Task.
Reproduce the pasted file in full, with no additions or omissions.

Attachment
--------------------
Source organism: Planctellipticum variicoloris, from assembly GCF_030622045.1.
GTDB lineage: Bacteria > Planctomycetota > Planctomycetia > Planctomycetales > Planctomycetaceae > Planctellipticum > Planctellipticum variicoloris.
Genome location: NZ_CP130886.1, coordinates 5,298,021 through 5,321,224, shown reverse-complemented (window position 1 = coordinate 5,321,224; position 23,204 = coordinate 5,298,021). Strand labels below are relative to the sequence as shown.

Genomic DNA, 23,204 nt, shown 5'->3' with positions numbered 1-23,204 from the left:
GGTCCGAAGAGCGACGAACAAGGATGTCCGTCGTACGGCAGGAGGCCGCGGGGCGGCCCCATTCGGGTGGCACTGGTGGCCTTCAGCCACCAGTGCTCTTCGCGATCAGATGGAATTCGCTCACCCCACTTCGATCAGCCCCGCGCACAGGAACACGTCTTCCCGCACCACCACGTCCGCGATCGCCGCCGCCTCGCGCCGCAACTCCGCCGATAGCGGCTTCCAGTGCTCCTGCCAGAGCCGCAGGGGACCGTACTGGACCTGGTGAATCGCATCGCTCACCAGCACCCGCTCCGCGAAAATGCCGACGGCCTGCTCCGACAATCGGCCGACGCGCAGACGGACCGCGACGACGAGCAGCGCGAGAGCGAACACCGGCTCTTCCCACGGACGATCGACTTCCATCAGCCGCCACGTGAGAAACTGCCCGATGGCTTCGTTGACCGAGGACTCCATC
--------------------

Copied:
Source organism: Planctellipticum variicoloris, from assembly GCF_030622045.1.
GTDB lineage: Bacteria > Planctomycetota > Planctomycetia > Planctomycetales > Planctomycetaceae > Planctellipticum > Planctellipticum variicoloris.
Genome location: NZ_CP130886.1, coordinates 5,298,021 through 5,321,224, shown reverse-complemented (window position 1 = coordinate 5,321,224; position 23,204 = coordinate 5,298,021). Strand labels below are relative to the sequence as shown.

Genomic DNA, 23,204 nt, shown 5'->3' with positions numbered 1-23,204 from the left:
GGTCCGAAGAGCGACGAACAAGGATGTCCGTCGTACGGCAGGAGGCCGCGGGGCGGCCCCATTCGGGTGGCACTGGTGGCCTTCAGCCACCAGTGCTCTTCGCGATCAGATGGAATTCGCTCACCCCACTTCGATCAGCCCCGCGCACAGGAACACGTCTTCCCGCACCACCACGTCCGCGATCGCCGCCGCCTCGCGCCGCAACTCCGCCGATAGCGGCTTCCAGTGCTCCTGCCAGAGCCGCAGGGGACCGTACTGGACCTGGTGAATCGCATCGCTCACCAGCACCCGCTCCGCGAAAATGCCGACGGCCTGCTCCGACAATCGGCCGACGCGCAGACGGACCGCGACGACGAGCAGCGCGAGAGCGAACACCGGCTCTTCCCACGGACGATCGACTTCCATCAGCCGCCACGTGAGAAACTGCCCGATGGCTTCGTTGACCGAGGACTCCATC